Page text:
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I'm thinking about a RAID device and the Drobo is on top of my list (followed by the WD ShareSpace). But I don't want to be in another walled garden with Drobos BeyondRAID technology.

Can I use the Drobo with a plain RAID setup? So I can take my HDDs and connect it to another RAID controller and go on?

Update

I want to give a little review because I'm using a Drobo for several weeks now. I'm happy with it except for 2 points:

  • It's way to loud to have it in the living room
  • I could not make it work with ext3 and my SheevaPlug Linux PC

I like the way I can add new drives, currently I have 2x1TB in it, but I plan to add another drive in the next weeks. If you don't need NAS, then Drobo with USB or Firewire is for you. :-)

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"D-r-o-b-o, D-r-o-b-o, Drobo! are you feeling drooby today?". Mandatory silly commercial ;) –  RCIX Dec 3 '09 at 8:02

3 Answers 3

up vote 4 down vote accepted

Nope, the Drobo is setup to do their BeyondRAID stuff, so if you don't want that (and the automagic space expansion, hot swapping, special stuff that comes with it) you're better off getting a different NAS.

In general you can't switch RAID controllers easily anyway (an argument for software RAID) each controller deals with the drives differently, sometimes you can swap controllers and just need to rebuild the array other times it's a nightmare of Elm Street proportions with getting an identical controller being the easiest solution. So if you had a WD ShareSpace and it died on you, you'd probably be able to get the data off using some tools or a different controller, but it could very well be a pita; requiring chicken sacrifices and an RMA to WD. I should also point out that the ShareSpace doesn't do hot-swapping of drives.

You could always build a mini-pc and slap FreeNAS, Openfiler, NASLite, or your preferred flavor of server OS on it, using software RAID you'd have an extremely resilient, cost effective system.

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Thanks for your comment. I already thought about building my own NAS on a *BSD or *NIX, with Software RAID and maybe ZFS. But the easy replacement of HDDs in a Drobo is tempting. –  cringe Dec 3 '09 at 8:27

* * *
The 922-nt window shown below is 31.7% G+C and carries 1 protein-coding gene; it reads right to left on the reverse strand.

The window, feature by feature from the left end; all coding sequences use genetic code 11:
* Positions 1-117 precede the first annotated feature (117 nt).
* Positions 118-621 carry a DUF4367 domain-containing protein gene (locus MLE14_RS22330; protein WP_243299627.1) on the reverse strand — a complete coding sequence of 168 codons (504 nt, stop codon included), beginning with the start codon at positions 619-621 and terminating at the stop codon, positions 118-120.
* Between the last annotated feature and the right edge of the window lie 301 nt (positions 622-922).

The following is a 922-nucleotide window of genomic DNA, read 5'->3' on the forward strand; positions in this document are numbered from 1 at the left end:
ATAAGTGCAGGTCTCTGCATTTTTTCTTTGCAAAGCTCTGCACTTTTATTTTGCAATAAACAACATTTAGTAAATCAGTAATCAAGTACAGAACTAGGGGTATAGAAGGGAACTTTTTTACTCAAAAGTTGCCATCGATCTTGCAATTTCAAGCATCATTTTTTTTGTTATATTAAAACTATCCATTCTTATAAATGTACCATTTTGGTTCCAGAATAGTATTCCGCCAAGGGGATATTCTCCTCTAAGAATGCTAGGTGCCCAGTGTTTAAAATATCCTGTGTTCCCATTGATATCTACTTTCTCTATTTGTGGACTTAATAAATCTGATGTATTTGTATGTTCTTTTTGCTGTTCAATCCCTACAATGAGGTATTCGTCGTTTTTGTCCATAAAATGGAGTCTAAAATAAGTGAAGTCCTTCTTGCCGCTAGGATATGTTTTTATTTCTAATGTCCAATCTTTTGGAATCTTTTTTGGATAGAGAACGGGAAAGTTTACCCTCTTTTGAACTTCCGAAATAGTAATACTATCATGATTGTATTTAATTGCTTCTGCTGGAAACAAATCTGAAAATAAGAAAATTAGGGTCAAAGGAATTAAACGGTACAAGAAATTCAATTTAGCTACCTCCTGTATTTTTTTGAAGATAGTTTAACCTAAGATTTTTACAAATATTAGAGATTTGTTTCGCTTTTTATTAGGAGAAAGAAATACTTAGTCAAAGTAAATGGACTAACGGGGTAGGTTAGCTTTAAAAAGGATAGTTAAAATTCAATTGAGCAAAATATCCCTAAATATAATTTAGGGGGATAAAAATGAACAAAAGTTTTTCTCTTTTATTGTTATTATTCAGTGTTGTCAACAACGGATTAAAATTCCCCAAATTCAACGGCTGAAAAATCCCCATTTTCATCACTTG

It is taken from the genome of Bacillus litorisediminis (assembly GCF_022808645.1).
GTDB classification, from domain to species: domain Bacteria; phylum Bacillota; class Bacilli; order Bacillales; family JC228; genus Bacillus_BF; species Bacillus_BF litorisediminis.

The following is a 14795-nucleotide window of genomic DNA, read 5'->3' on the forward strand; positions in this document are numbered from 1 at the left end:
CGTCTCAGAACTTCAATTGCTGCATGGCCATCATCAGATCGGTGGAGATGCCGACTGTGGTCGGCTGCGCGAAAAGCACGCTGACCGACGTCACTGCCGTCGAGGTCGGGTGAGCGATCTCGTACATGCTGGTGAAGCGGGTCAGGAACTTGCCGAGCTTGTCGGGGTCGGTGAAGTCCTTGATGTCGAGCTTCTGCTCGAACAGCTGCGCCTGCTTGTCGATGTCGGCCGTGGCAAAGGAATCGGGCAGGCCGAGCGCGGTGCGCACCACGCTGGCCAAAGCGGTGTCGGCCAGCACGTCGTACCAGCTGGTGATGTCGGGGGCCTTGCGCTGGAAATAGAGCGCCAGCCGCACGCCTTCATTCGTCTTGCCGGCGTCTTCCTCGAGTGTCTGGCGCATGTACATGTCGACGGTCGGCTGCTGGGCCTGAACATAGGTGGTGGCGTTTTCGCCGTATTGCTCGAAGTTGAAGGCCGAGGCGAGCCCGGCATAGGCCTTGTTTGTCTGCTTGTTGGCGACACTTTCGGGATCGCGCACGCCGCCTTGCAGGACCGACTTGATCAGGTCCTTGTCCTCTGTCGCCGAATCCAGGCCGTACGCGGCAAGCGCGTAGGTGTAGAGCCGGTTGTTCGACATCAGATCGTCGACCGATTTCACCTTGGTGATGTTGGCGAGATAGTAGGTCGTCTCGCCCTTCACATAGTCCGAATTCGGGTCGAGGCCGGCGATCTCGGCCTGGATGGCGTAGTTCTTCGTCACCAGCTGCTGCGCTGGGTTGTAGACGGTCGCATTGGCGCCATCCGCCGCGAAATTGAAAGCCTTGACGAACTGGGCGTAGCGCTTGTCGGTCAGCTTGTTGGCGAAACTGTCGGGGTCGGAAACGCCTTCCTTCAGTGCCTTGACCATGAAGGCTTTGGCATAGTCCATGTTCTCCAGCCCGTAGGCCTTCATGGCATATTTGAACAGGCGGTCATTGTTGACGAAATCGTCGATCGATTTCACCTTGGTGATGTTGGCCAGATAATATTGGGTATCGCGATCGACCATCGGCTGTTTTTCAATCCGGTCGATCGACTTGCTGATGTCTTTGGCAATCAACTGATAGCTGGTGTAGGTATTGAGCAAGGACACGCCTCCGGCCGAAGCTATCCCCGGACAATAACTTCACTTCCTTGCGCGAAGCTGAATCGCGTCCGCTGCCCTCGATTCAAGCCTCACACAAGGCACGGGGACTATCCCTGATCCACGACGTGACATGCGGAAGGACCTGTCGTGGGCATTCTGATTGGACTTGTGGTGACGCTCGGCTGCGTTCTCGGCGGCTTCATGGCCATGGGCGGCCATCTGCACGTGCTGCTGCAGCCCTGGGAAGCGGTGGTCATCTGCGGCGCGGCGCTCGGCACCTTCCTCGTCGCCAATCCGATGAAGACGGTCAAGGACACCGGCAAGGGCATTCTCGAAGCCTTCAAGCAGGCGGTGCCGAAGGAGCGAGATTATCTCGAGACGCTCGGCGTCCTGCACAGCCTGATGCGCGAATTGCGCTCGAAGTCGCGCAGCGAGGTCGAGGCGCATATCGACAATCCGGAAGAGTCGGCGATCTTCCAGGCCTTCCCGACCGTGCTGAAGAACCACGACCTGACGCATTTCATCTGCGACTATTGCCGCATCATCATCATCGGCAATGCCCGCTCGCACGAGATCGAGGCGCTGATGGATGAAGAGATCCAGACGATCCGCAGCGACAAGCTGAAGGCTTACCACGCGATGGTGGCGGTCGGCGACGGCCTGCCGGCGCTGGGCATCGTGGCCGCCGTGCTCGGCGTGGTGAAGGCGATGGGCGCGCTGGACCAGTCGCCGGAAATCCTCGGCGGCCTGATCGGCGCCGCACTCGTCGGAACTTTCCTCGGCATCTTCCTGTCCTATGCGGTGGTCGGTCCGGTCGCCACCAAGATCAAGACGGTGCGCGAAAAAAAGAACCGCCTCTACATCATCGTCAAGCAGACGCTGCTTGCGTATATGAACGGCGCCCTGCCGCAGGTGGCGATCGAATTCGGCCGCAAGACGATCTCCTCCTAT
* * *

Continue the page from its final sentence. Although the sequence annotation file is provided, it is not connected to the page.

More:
Inserting a disk to Drobo, automatically deletes all of it's data without asking each and every time (as disk got out of sync when removed and needs format).

This is usually true for legacy RAID solutions too, with an exception of RAID 1 (mirror) on some systems, so if you really want to lose half of your bought capacity, then forget Drobo and any technology that doesn't employ RAID 1 protection.

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I don't see how that answers the question. –  foraidt Dec 3 '09 at 7:42
    
Carsten asks to be able to move disks in and out of a Drobo, obviously Drobo formating disks is a deal breaker and this is what I am explaining in my answer. –  Saxtus Dec 3 '09 at 7:54
    
No, he wants to be able to connect all disks, i.e. the full RAID setup, to another controller. –  foraidt Dec 3 '09 at 9:02
    
Then why to take disks out of Drobo in the first place? He can move Drobo as-is and stop caring about the RAID system used. –  Saxtus Dec 3 '09 at 10:12
    
In case the controller has a defect, he'll need a new drobo controller instead of any raid controller he might already have. –  foraidt Dec 3 '09 at 15:58

My experience with Drobo is not positive. The actual appliance corrupted data across all 4 hard drives making them all go red at the same time. I worked with tech support over 2 months in trying to retrive data but no luck. I took the Drobo w/HD's into a data recovery service team and they too after 2 weeks if trying could not extract the data stating it was because of Drobo's proprietary RAID system. Drobo replaced the appliance but the data was never recovered. Lesson learned is always have a backup to a backup. I now use ReadyNas and happy with it and use Drobo as redundant backup.

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An excellent showcase for a common misunderstanding: storage != backup. RAID (and Drobo) is for storage but if you want backup then get another Drobo and back up one to the other. –  Torben Gundtofte-Bruun Aug 18 '10 at 14:30

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